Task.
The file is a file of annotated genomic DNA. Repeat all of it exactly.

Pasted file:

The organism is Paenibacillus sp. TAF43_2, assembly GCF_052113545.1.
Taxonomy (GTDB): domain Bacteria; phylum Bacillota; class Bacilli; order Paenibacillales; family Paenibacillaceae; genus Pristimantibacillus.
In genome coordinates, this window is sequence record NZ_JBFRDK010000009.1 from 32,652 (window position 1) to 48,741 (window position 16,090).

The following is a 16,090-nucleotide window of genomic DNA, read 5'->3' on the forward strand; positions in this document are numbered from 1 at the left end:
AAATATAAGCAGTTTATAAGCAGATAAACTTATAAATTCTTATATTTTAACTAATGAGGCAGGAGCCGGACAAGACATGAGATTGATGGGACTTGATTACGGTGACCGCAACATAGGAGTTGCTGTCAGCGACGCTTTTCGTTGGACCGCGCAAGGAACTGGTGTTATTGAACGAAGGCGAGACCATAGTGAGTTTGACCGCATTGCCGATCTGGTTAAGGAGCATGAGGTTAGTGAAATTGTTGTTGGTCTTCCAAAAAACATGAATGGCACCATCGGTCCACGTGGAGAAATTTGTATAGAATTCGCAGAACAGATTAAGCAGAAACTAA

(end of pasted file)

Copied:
The organism is Paenibacillus sp. TAF43_2, assembly GCF_052113545.1.
Taxonomy (GTDB): domain Bacteria; phylum Bacillota; class Bacilli; order Paenibacillales; family Paenibacillaceae; genus Pristimantibacillus.
In genome coordinates, this window is sequence record NZ_JBFRDK010000009.1 from 32,652 (window position 1) to 48,741 (window position 16,090).

The following is a 16,090-nucleotide window of genomic DNA, read 5'->3' on the forward strand; positions in this document are numbered from 1 at the left end:
AAATATAAGCAGTTTATAAGCAGATAAACTTATAAATTCTTATATTTTAACTAATGAGGCAGGAGCCGGACAAGACATGAGATTGATGGGACTTGATTACGGTGACCGCAACATAGGAGTTGCTGTCAGCGACGCTTTTCGTTGGACCGCGCAAGGAACTGGTGTTATTGAACGAAGGCGAGACCATAGTGAGTTTGACCGCATTGCCGATCTGGTTAAGGAGCATGAGGTTAGTGAAATTGTTGTTGGTCTTCCAAAAAACATGAATGGCACCATCGGTCCACGTGGAGAAATTTGTATAGAATTCGCAGAACAGATTAAGCAGAAACTAA